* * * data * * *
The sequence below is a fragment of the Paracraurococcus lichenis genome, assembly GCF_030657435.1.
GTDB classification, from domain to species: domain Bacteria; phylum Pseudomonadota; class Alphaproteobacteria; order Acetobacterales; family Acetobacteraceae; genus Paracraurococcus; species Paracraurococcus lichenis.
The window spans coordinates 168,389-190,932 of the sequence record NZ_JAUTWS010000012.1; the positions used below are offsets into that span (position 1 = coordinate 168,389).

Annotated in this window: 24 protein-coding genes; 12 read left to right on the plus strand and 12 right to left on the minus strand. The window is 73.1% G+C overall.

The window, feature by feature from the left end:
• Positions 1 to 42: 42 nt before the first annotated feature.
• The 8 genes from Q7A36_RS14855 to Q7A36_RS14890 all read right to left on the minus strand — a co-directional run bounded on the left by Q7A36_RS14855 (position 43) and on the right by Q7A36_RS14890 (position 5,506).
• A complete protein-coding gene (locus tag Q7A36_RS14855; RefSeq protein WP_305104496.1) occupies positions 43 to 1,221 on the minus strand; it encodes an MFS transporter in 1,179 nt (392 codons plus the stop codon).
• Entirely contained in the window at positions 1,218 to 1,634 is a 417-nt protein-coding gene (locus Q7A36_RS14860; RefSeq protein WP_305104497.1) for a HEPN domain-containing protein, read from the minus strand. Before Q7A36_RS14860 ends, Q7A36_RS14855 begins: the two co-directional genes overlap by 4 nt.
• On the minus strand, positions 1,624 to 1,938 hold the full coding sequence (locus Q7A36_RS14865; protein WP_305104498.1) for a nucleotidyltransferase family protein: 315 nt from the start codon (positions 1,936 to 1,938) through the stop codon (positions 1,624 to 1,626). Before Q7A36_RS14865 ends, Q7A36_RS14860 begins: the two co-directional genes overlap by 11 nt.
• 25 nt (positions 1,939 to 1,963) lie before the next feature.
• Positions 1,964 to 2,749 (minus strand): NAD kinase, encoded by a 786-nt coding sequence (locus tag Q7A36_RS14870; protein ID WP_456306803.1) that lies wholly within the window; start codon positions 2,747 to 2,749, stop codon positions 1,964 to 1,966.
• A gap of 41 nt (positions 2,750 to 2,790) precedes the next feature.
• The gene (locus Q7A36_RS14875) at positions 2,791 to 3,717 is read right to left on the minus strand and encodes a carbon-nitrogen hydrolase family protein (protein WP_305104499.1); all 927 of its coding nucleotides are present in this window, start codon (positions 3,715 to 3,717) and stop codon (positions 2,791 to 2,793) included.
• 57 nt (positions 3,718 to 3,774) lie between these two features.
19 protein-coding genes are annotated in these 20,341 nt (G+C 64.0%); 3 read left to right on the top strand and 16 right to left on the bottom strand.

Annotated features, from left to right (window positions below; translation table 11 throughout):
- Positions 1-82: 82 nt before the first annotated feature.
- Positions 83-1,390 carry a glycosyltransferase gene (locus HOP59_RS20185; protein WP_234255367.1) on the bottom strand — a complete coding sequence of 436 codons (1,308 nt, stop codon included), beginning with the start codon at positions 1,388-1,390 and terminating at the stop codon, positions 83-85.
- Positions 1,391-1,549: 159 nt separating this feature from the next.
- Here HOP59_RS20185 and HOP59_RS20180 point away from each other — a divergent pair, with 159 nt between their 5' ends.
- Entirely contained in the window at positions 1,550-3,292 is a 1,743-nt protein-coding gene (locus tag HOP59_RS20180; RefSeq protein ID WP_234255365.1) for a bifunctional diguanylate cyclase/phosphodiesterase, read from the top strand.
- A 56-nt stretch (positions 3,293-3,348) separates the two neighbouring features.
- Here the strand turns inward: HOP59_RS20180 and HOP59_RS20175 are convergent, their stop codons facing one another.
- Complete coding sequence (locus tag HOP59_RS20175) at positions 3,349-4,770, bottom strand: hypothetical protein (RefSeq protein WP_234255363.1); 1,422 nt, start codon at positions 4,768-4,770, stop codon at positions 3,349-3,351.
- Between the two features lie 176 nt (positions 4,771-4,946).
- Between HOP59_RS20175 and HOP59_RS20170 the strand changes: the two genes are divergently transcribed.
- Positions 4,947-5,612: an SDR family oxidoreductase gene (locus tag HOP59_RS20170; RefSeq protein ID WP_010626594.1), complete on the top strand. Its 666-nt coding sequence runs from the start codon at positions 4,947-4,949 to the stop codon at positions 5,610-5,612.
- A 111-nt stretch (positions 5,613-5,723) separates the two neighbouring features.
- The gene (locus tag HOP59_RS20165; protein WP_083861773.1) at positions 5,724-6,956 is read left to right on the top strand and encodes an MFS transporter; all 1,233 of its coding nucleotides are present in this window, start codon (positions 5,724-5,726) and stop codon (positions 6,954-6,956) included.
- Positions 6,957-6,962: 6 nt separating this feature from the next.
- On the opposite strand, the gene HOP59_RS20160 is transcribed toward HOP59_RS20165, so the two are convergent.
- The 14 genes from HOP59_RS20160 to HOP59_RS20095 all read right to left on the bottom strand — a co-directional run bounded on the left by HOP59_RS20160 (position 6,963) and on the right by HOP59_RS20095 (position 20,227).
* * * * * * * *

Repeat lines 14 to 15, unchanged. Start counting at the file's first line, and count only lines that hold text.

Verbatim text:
• The gene (locus Q7A36_RS14875) at positions 2,791 to 3,717 is read right to left on the minus strand and encodes a carbon-nitrogen hydrolase family protein (protein WP_305104499.1); all 927 of its coding nucleotides are present in this window, start codon (positions 3,715 to 3,717) and stop codon (positions 2,791 to 2,793) included.
• 57 nt (positions 3,718 to 3,774) lie between these two features.